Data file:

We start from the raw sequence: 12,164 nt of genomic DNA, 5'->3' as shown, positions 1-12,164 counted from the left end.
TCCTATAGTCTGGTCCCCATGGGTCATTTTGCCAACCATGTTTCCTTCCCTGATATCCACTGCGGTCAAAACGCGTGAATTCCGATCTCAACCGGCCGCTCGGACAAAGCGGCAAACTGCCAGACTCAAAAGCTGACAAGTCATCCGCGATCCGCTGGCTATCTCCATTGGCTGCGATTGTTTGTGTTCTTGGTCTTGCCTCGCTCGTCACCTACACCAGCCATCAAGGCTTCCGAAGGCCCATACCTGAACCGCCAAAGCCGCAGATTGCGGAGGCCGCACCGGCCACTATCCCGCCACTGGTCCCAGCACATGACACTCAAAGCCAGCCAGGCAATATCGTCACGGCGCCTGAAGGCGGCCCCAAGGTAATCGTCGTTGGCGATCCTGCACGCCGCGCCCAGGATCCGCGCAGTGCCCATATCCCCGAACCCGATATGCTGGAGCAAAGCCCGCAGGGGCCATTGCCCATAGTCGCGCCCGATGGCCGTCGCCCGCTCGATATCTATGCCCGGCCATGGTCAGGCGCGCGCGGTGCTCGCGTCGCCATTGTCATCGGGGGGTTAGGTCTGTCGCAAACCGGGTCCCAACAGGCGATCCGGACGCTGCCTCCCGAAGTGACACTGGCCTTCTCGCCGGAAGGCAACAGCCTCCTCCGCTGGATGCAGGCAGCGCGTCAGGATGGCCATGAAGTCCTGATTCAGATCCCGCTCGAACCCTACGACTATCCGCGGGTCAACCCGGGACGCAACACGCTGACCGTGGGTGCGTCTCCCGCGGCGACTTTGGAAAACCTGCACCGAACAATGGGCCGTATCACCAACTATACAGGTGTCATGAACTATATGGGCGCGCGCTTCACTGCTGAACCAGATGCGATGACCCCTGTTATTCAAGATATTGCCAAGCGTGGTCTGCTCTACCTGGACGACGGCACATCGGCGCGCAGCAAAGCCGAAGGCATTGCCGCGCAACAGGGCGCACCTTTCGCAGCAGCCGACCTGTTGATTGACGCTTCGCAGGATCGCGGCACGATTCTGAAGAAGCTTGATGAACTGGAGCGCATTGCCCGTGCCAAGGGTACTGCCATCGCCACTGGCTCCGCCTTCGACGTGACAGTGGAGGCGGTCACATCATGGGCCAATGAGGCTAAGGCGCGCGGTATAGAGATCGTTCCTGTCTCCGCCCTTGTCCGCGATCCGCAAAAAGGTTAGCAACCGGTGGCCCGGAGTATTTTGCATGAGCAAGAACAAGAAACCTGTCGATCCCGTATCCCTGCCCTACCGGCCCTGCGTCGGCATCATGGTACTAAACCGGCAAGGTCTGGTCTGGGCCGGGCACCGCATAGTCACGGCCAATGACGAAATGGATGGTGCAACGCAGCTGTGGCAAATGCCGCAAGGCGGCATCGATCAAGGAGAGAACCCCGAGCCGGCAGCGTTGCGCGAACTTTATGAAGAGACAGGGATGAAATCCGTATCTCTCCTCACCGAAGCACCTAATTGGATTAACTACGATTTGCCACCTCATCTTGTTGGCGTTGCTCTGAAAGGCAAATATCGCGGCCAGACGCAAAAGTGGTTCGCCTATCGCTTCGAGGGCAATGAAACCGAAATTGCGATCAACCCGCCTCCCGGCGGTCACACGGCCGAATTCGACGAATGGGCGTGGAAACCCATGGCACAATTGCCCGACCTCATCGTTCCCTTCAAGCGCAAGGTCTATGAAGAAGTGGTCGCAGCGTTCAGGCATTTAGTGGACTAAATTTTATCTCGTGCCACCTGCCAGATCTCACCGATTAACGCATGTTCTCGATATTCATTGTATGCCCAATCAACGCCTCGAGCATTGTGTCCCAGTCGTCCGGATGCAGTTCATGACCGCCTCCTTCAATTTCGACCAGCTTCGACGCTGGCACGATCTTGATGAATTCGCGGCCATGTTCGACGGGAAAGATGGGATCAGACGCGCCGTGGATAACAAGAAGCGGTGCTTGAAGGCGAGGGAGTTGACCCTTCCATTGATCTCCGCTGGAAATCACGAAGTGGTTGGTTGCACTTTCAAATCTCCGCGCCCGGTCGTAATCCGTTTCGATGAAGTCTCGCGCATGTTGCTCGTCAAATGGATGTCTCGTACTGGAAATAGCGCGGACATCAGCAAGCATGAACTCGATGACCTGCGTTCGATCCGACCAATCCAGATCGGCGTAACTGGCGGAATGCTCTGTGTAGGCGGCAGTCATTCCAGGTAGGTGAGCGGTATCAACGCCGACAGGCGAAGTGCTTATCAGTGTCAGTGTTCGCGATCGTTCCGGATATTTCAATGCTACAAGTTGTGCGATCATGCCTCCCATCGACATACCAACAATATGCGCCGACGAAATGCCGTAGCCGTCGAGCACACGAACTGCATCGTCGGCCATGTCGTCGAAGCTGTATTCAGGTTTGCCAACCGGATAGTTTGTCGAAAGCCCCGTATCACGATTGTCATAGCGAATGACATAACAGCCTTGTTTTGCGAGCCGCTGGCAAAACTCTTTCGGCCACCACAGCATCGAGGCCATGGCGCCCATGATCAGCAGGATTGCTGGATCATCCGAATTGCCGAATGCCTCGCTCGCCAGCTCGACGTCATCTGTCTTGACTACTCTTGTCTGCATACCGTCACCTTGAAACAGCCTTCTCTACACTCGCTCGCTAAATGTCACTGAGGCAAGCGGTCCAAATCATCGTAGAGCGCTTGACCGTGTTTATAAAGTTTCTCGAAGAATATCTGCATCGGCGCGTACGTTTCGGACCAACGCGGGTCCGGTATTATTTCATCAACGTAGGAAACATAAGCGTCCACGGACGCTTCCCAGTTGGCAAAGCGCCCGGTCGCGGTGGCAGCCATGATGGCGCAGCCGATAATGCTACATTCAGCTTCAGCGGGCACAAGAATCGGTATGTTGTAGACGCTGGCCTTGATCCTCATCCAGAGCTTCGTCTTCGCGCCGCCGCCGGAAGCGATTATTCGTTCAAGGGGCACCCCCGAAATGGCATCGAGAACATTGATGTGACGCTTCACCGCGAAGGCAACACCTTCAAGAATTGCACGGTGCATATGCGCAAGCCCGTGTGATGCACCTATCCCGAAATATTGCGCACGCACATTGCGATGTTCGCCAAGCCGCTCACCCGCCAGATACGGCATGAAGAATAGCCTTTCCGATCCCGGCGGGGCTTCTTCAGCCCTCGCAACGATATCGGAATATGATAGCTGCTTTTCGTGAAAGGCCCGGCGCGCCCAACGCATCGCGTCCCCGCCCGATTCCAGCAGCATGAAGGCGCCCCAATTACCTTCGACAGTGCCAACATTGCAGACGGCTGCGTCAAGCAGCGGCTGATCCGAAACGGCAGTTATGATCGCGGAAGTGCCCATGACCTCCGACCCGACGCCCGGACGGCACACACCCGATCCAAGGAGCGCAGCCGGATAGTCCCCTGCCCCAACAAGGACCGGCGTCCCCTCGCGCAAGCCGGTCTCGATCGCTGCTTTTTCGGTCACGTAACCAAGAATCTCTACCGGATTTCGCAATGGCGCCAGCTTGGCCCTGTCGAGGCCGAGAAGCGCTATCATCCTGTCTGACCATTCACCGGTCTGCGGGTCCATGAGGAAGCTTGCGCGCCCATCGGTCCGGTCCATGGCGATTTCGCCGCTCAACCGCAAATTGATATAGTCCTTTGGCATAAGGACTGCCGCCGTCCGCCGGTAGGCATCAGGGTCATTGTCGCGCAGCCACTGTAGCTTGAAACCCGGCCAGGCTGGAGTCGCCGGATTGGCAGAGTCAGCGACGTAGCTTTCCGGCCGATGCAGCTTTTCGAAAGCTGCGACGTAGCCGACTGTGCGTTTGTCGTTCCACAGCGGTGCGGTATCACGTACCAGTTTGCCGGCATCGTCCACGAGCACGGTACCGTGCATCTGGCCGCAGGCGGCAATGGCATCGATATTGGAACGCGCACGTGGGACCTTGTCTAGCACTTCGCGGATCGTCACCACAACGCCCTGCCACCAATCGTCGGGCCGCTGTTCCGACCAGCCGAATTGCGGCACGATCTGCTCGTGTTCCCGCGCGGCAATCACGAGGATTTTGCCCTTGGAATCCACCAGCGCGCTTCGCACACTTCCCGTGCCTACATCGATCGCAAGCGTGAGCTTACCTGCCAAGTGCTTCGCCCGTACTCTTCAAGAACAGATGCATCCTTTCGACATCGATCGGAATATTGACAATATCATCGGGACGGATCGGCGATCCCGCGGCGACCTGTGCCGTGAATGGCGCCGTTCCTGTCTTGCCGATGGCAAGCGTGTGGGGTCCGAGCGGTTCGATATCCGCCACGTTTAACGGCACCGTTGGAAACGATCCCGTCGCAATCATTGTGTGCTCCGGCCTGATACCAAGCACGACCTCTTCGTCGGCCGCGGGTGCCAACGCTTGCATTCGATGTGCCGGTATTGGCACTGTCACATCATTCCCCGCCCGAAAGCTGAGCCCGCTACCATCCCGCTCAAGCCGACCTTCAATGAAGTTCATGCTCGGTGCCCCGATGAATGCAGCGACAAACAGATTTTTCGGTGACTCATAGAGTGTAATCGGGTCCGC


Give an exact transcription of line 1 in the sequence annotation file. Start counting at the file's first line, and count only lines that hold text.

We start from the raw sequence: 12,164 nt of genomic DNA, 5'->3' as shown, positions 1-12,164 counted from the left end.